Study: Over 50% of Children Under 8 Use Mobile Devices for Media Consumption
October 28, 2011 11:43 AM
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The study found that 52 percent of children ages 5 to 8 years old have had access to a mobile device while 39 percent of 2 to 4-year-olds and 10 percent of zero to 1-year-olds have had access
For years, media such as television and video game systems have been used as babysitters for younger children. But as technology advances and more gadgets are introduced, mobile devices like smartphones and tablets are being used for the same purposes.
Common Sense Media, a nonprofit group that focuses on the use of technology by children, prepared a study called "Zero to Eight: Children's Media Use in America." As the study suggests, it describes the amount of media children ages zero to eight consume via mobile devices and television.
The study looked at 1,384 parents with children up to 8 years old from May 27, 2011 to June 15, 2011.
Let’s start with television. According to the study, nine-month-olds spend almost an hour per day watching television or DVDs. Children under the age of two
spend twice as much time watching TV and videos as they do reading books
at 53 minutes and 23 minutes per day respectively. In addition, 30 percent of zero to 1-year-olds have a TV in their bedroom while 44 percent of 2 to 4-year-olds and 47 percent of 5 to 8-year-olds have a TV in their bedrooms as well.
As far as computers go, 53 percent of all 2 to 4-year-olds have used a computer and 90 percent of all 5 to 8-year-olds have used a computer. The average age of first use was around 3 and a half.
The newest group of gadgets to be introduced to youngsters is
mobile devices like smartphones
and tablets. According to the study, 29 percent of parents have downloaded apps specifically for their children on their phones. On average, 11 percent of the children used a cell phone or other mobile device for media consumption for about 43 minutes per day.
When it comes to both computers and mobile devices, the study notes that there is a "digital divide" among those in different income brackets. In the computer realm, 72 percent of children up to age 8 have a computer in their home. Among low-income families (less than $30,000 per year), this number is at about 48 percent where higher-income families (over $75,000 per year) are at 91 percent.
In addition to the digital divide is the "app gap," where 27 percent of lower-income families include a parent with a smartphone where 57 percent of higher-income families include a parent with a smartphone. Thirty-eight percent of lower-income parents don't even know what an app is where only 3 percent of higher-income parents are unaware.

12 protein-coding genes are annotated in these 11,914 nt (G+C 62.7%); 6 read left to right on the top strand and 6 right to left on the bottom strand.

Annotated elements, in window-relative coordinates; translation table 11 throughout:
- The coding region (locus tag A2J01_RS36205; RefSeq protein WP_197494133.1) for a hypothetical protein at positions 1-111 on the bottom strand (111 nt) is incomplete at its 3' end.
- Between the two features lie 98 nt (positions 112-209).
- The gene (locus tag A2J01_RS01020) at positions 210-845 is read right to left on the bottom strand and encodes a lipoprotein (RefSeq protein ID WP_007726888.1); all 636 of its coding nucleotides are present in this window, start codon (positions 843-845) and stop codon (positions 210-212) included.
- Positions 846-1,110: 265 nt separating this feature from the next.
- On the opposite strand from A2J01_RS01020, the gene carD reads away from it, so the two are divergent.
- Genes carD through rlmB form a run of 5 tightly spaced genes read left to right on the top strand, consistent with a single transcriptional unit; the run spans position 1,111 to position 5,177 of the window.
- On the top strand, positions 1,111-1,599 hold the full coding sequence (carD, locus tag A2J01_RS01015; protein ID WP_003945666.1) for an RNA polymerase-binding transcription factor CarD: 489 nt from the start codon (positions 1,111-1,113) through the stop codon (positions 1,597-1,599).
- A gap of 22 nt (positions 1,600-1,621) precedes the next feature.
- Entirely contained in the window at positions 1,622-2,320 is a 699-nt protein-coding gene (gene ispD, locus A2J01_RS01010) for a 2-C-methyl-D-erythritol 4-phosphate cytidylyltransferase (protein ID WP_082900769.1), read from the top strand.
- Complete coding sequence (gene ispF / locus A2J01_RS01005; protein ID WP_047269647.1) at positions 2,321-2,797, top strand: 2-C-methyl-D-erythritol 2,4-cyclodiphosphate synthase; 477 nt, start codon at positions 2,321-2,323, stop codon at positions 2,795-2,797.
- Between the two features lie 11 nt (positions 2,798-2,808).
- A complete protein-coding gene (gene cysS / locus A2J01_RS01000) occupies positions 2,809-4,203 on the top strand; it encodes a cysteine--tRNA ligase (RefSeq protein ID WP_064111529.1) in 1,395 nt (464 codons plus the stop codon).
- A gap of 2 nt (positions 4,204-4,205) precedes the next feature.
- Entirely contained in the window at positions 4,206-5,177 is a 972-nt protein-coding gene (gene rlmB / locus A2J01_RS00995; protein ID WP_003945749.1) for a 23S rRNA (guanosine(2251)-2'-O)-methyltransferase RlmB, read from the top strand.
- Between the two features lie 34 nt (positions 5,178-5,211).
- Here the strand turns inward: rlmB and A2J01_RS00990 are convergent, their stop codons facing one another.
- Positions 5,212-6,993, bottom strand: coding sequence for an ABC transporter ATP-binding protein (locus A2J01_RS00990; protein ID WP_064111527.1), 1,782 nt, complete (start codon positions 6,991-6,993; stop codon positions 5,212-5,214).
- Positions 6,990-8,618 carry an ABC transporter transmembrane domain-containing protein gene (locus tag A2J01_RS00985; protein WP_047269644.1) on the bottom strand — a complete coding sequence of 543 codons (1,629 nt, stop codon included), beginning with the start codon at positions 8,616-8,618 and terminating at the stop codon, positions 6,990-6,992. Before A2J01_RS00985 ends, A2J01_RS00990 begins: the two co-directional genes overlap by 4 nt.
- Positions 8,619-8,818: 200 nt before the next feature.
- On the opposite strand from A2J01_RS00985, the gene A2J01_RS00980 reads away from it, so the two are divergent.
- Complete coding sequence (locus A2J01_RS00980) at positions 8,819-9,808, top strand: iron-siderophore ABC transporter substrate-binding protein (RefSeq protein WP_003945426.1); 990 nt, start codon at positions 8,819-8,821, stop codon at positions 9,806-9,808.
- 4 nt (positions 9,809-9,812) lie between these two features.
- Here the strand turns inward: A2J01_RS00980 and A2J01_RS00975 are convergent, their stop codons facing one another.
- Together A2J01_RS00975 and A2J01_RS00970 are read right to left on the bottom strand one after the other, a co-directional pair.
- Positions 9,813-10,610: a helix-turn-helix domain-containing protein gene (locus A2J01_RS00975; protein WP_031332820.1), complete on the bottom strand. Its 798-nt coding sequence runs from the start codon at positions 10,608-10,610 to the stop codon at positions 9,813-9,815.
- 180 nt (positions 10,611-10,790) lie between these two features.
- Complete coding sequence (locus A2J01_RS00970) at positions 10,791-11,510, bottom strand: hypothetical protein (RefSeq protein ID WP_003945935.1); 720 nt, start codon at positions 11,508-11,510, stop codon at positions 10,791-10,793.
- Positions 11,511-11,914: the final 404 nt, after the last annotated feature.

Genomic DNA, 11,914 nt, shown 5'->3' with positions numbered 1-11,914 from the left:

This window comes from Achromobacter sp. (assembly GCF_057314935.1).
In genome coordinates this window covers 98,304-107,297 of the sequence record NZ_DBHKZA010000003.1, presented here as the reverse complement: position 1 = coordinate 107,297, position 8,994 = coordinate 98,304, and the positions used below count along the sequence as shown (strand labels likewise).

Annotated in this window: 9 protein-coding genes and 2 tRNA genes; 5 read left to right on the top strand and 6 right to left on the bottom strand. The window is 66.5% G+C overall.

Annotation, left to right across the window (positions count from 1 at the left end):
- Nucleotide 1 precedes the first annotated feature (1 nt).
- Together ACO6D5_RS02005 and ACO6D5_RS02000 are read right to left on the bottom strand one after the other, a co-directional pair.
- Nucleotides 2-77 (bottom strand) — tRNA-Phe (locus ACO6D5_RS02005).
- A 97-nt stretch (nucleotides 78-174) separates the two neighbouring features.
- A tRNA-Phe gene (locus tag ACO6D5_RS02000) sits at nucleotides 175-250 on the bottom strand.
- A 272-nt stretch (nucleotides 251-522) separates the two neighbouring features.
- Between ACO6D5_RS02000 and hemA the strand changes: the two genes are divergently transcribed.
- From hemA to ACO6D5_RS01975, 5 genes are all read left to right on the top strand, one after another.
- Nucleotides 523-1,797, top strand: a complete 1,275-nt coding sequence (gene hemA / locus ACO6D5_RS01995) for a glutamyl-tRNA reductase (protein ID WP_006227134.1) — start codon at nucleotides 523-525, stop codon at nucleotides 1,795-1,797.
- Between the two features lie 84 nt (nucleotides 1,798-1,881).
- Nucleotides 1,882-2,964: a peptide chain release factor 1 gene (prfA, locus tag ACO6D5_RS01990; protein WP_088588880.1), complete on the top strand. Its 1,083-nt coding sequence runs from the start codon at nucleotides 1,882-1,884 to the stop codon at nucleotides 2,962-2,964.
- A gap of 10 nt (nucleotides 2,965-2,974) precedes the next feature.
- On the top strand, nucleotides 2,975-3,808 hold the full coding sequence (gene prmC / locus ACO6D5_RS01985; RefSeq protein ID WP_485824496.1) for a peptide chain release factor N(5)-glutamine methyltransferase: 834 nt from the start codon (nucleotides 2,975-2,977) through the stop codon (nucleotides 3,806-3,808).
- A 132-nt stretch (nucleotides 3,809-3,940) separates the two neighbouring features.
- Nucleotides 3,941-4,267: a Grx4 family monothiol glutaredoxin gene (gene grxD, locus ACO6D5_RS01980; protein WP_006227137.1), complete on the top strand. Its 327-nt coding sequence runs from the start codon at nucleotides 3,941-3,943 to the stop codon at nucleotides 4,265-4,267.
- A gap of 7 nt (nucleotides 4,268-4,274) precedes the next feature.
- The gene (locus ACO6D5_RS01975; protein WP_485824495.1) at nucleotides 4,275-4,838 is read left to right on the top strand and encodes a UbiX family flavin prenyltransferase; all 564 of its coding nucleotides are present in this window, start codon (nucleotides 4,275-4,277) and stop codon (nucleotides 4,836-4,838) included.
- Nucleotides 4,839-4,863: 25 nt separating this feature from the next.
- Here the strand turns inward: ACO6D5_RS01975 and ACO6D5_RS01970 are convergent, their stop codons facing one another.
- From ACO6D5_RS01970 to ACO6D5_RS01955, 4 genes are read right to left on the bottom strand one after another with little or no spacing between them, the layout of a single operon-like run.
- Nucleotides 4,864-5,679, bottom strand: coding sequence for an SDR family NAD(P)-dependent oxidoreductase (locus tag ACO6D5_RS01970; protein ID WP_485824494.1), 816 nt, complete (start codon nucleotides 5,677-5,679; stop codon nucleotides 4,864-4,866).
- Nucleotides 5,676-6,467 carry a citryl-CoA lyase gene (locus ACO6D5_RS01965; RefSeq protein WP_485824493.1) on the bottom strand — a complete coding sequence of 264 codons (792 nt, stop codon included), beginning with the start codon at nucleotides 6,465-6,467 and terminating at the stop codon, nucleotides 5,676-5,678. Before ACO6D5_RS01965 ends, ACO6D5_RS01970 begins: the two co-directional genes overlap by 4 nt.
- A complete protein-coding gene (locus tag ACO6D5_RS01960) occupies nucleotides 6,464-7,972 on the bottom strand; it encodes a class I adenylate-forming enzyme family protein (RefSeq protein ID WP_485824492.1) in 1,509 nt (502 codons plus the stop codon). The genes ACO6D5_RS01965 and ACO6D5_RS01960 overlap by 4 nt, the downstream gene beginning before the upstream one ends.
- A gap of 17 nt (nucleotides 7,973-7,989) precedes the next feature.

Overall, the study found that 52 percent of children ages 5 to 8 years old have had access to a mobile device while 39 percent of 2 to 4-year-olds and 10 percent of zero to 1-year-olds have had access.
The study can be found
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Just need to set limits
10/30/2011 12:41:33 AM
We are the parents of a 9 yr old. In infancy/toddler years we used the TV/videos to occupy our daughter morning, afternoon and evening while we did everything we had to do. We both worked. WE spent a lot of time with her, but there's also lots of time that adults have to be tending to adult stuff and videos are great attention occupiers. She got addicted to the TV, as evidenced by her being glued to it for years afterward. BTW, a lot of this time was spent with the Baby Einstein videos, which are kinda interesting and soothing, but which studies do not show do anything to improve learning. Now we're finding that in the fourth grade a lot of this TV time is being cut out due to necessity. School demands have taken over, and, interestingly, as she has become more interested in school classes and activities she doesn't complain about severe limits on TV time, e.g. none in the morning and a half hour after school during snack time, then homework, extracurricular classes, and maybe an hour in the evening. I think as a child ages parents just have to adjust TV/video time to the demands of reality. Whereas we once used the TV a lot, we/she doesn't need it so much now and everyone is fine. Parental limits are still very necessary, because if it were left up to her I think she'd leave the TV on 24/7. But TV limits work when the child has something else to do.
"I'm an Internet expert too. It's all right to wire the industrial zone only, but there are many problems if other regions of the North are wired." -- North Korean Supreme Commander Kim Jong-il
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